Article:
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RHD genotyping

Pictogramme horloge Elodie RABUT Pictogramme horloge December 2016

The D (RH1) antigen is the most immunogenic of all the erythrocyte antigens. It is the cause of the majority of severe cases of maternal foetal alloimmunity.

Anti-D alloimmunization mainly affects patients who are rhesus negative (RhD negative), but patients with partial D phenotype, characterized by the absence of one or several epitopes of antigen D, can also develop immunity against the missing epitopes following a transfusion or pregnancy.

It is not possible with currently available phenotyping techniques to distinguish weak D variants without the risk of immunization of the partial D variants, which are susceptible to developing immunity to antigen D.

Molecular biological studies of the RHD gene are indicated in cases of weak expression of antigen D as evidenced by RH-KEL1 phenotyping in any woman of childbearing age.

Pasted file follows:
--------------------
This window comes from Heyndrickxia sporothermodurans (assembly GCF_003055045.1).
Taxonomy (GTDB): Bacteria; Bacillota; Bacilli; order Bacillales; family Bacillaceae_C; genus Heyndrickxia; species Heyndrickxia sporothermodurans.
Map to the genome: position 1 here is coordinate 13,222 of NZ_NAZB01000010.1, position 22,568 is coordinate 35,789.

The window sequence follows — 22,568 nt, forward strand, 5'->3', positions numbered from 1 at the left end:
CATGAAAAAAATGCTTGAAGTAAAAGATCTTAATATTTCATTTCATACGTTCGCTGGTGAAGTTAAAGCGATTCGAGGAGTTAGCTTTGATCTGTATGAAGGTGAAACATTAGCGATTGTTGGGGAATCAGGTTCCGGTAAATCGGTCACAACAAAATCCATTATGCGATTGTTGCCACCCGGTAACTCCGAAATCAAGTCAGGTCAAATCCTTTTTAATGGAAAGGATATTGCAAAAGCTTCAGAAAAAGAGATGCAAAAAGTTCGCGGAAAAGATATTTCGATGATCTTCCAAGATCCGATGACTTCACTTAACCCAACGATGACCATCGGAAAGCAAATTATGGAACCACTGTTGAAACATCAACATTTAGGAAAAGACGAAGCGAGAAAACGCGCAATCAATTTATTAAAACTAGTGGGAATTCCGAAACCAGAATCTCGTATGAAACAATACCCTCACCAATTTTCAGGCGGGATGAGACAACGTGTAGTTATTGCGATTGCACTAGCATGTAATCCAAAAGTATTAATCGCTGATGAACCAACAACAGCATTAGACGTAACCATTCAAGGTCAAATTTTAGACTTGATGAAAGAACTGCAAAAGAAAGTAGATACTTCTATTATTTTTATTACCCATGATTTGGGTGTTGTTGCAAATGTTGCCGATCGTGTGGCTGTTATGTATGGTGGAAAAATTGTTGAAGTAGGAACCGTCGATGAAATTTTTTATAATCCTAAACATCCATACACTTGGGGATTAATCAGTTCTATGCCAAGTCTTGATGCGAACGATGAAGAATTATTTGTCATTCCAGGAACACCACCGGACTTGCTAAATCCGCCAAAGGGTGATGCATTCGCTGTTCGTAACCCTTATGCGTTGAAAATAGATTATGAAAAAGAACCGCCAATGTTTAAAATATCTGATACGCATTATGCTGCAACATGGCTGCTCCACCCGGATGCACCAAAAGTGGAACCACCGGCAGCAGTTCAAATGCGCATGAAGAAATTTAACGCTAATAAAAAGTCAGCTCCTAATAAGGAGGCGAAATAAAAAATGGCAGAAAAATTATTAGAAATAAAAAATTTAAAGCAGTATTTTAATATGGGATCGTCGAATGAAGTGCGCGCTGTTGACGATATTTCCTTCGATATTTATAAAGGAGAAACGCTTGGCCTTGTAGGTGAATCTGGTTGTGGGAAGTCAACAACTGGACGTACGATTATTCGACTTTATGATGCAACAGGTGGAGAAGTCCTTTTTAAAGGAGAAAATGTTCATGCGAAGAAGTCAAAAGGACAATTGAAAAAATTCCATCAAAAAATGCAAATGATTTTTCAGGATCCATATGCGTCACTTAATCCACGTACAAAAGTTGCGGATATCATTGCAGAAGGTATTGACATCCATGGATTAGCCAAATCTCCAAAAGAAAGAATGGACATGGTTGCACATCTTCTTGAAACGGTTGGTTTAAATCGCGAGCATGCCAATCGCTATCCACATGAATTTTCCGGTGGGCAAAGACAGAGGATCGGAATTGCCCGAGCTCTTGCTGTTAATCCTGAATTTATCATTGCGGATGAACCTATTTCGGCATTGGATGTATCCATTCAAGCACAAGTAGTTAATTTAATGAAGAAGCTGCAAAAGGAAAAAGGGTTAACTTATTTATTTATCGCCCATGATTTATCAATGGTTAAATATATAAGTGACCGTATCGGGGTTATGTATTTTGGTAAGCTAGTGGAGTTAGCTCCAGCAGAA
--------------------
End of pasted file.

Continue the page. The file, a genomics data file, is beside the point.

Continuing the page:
The value of RHD genotyping lies in the possibility of determining whether this weak antigen D expression is also of partial nature, as carriers of partial D antigen are at risk of anti-D immunization. In the event of a partial D variant, anti-D immunization can be prevented by injection of anti-D gamma globulins (Rhophylac®) during pregnancy and by the administration of rhesus negative red blood cells by transfusion.

If the polymorphism detected is the cause of weak antigen D expression without partial character, these preventative measures are superfluous, as there is no risk of anti-D immunization.

The technology used allows the qualitative detection of 35 polymorphisms of the RHD gene in less than 5 hours, employing chip-based analysis of genomic DNA. These 35 polymorphisms correspond to 68 phenotype variants of the D antigen, including the partial D variants.

Please note: this test must not be confused with foetal RHD genotyping in maternal blood; the latter test is indicated for the determination of the RHD phenotype of the foetus in a rhesus negative pregnant woman whose partner is rhesus positive.

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